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Carpal tunnel syndrome is a medical condition characterized by various changes in sensation of the arm, hand and fingers due to irritation of the median nerve, one of the 5 main nerves of the brachial plexus. The median nerve reaches the hand through the carpal tunnel. The tunnel is located in the wrist and apart from the aforementioned nerve it also contains nine tendons of the hand muscles. Since the tunnel cannot expand once some swelling inside occurs, it is obvious that pressure build-up will at first irritate the nerve and then, perhaps, cause even more severe damage to the nerve. In the majority of cases patients report numbness and tingling while the overall performance with the affected hand is significantly reduced.

Surgery of the Hand

The field of hand surgery is rather delicate and comprises both surgical and conservative treatments both of which are essential for conditions, infections and injuries affecting the hand as well as the entire upper extremity. Medical professionals that are involved in hand surgery are graduates of general surgery, orthopedic surgeons and plastic surgeons. Orthopedic and plastic surgeons are actually the most qualified medical experts in the field and they are actually masters of hand surgery, being familiar with all the structures in the hand and able to manipulate these in order to achieve desirable results. An expert in hand surgery must have completely approved fellowship training in the field and he/she is supposed to meet a number of practice requirements. He/she is also due to be qualified enough to take the " Certificate of Added Qualifications in Surgery of the Hand" examination. While plastic surgeons mainly deal with a so called 'replant' surgeries and repair aesthetic damage to the hand, orthopedic surgeons mostly focus on conditions affecting function of tendons, muscles and bones. They are, in fact of vital importance when it comes to complex fractures of the hand and trauma to the carpal bones that interfere with movement of the wrist.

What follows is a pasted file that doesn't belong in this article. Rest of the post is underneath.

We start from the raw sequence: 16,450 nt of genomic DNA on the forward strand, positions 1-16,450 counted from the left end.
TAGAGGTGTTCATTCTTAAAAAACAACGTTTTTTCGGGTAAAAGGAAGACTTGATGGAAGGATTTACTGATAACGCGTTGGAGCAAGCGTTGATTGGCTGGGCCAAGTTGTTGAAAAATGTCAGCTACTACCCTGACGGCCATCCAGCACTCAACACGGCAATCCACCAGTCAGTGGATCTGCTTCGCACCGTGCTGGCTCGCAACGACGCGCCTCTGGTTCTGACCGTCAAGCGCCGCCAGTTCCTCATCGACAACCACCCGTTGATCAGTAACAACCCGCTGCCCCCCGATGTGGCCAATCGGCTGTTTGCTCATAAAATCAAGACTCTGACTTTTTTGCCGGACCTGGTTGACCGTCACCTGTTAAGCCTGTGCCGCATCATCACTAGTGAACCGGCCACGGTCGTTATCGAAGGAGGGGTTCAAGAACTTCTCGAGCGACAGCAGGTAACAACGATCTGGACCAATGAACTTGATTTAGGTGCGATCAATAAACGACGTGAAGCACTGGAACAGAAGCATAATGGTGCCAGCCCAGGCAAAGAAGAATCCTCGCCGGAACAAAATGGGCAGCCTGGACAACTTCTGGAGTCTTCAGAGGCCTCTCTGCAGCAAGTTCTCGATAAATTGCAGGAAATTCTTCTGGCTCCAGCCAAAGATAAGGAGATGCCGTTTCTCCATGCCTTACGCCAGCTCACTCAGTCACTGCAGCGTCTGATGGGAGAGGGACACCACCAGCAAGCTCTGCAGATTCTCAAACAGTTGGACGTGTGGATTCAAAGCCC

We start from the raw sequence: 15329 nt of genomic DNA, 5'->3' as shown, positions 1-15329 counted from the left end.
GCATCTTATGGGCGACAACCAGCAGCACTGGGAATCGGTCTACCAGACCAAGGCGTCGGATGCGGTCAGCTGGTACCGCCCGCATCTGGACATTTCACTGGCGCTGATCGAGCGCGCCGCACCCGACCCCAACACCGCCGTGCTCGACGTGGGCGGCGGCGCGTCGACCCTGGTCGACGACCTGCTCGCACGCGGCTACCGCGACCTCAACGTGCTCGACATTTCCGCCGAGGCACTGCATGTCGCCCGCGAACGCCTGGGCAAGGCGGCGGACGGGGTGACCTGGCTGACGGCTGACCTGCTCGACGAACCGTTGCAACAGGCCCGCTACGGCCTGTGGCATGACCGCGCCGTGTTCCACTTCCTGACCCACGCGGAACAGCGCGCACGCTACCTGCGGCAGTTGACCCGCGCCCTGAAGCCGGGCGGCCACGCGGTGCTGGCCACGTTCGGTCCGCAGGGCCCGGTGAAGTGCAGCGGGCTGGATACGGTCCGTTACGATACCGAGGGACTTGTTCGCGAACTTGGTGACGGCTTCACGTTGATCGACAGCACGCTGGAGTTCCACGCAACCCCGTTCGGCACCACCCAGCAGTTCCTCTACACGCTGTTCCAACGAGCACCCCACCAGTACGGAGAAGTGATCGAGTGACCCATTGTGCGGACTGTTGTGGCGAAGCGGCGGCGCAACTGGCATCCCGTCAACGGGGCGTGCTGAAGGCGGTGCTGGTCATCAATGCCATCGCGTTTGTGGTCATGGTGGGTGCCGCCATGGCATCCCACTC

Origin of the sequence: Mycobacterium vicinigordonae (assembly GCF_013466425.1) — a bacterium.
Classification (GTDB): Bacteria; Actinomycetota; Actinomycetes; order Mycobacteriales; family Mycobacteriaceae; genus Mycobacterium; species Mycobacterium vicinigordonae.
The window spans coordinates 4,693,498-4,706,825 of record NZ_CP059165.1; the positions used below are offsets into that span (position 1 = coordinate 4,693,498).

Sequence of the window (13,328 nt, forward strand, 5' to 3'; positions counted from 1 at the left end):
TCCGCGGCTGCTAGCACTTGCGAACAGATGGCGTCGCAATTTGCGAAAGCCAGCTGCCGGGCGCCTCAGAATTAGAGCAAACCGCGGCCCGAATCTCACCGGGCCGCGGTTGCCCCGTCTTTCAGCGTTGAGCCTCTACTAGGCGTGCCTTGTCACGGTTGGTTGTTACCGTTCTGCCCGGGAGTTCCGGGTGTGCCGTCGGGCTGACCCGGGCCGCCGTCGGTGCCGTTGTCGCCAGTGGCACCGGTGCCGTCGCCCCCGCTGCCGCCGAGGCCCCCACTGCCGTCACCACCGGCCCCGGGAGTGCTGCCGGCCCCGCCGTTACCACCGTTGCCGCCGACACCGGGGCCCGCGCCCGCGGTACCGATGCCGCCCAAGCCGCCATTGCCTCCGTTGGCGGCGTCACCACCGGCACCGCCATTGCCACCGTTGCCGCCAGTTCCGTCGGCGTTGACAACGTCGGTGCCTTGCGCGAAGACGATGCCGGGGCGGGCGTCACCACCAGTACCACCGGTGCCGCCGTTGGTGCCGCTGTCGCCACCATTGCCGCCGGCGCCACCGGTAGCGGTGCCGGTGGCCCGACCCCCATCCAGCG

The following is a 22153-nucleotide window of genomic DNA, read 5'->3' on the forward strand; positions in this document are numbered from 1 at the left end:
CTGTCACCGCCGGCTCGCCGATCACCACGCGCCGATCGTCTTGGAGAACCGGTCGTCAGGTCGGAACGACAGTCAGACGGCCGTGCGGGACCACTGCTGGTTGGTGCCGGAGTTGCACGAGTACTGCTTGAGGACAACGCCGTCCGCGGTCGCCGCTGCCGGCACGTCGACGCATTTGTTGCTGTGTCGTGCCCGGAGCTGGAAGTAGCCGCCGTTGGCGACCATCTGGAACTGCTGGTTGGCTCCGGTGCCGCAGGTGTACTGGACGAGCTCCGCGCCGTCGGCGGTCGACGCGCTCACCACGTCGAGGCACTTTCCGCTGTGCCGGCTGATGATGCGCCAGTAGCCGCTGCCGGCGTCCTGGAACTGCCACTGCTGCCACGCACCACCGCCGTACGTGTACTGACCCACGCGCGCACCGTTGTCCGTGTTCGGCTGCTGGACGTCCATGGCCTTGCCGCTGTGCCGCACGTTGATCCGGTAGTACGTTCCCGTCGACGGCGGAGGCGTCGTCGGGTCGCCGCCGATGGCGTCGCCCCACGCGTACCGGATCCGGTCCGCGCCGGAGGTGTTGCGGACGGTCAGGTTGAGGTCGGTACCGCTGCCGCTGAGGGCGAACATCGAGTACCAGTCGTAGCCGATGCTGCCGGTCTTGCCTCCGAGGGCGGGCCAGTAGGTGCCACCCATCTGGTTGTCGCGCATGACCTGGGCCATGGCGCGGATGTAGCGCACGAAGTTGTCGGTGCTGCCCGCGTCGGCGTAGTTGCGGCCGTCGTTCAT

There is a whole variety of operations which hand surgeons perform on a regular basis. Some of these are repairs of fractures, release of entrapped tendons, transfer or other kind of repair of tendons, reconstruction after severe injuries, repair of deformities caused by rheumatic diseases and congenital deformities etc. One of the most significant achievements of this field of surgery is microsurgical reattachment of amputated digits and limbs. This type of surgery is rather delicate and requires impeccable knowledge and highly developed skills.

Carpal Tunnel Syndrome

Speaking of carpal tunnel syndrome it is essential to mention that surgery does not have to be a treatment option for all patients. Some of them will completely recover with conservative approach.

Now, the syndrome itself usually develops without any reasonable explanation. Pressure to the median nerve may be triggered by various factors including swelling of the nearby tendons, joint dislocation, fractures of different kind as well as rheumatoid arthritis. Furthermore, people in whom the wrist is bent for many hours the risk of carpal tunnel syndrome is much higher compared to other individuals. So, those working with vibrating tools or on an assembly line who are engaged in prolonged and repeated Flexing of the wrist may eventually develop the condition. Finally, even though many people think that extensive computer use may precipitate carpal tunnel syndrome there is no sufficient evidence that might prove this theory correct.

As far as symptoms and signs are concerned, these may vary a lot but are mostly in the form of pain of different intensity, numbness and tingling. These unpleasant sensations typically affect the thumb, index, middle and the ring finger. The uncomfortable sensations generally occur at night, at rest. They additionally bother patients when activities such as driving or reading a newspaper are performed. The most severe forms of carpal tunnel syndrome cause clumsiness and significantly reduced grip. Fortunately, permanent damage to hand structures such as atrophy of the muscles at the base of the thumb rarely occur.

Diagnosing carpal tunnel syndrome is relatively easy. The patient's history, X-ray and laboratory tests may be sufficient enough for confirming the condition. However, it is essential for patients to additionally undergo electrodiagnostic studies, both nerve conductive velocities and electromyogram which determine damage to the affected nerve and the muscle innervated by the nerve.

Treatment is, as it has already been mentioned, in the beginning conservative and later when all else fails surgical. It is crucial to bring all the conditions that might have triggered the syndrome under control. The painful wrist should be splinted and immobilized for certain period of time. This way pressure to the nerve is reduced and it has a chance to recover. Swelling may be additionally treated with steroid injections. Finally, surgery includes decompression of the nerve by cutting the ligament that form the roof of the tunnel. After the surgery patients may need months to fully restore the function of the hand and the operated wrist.

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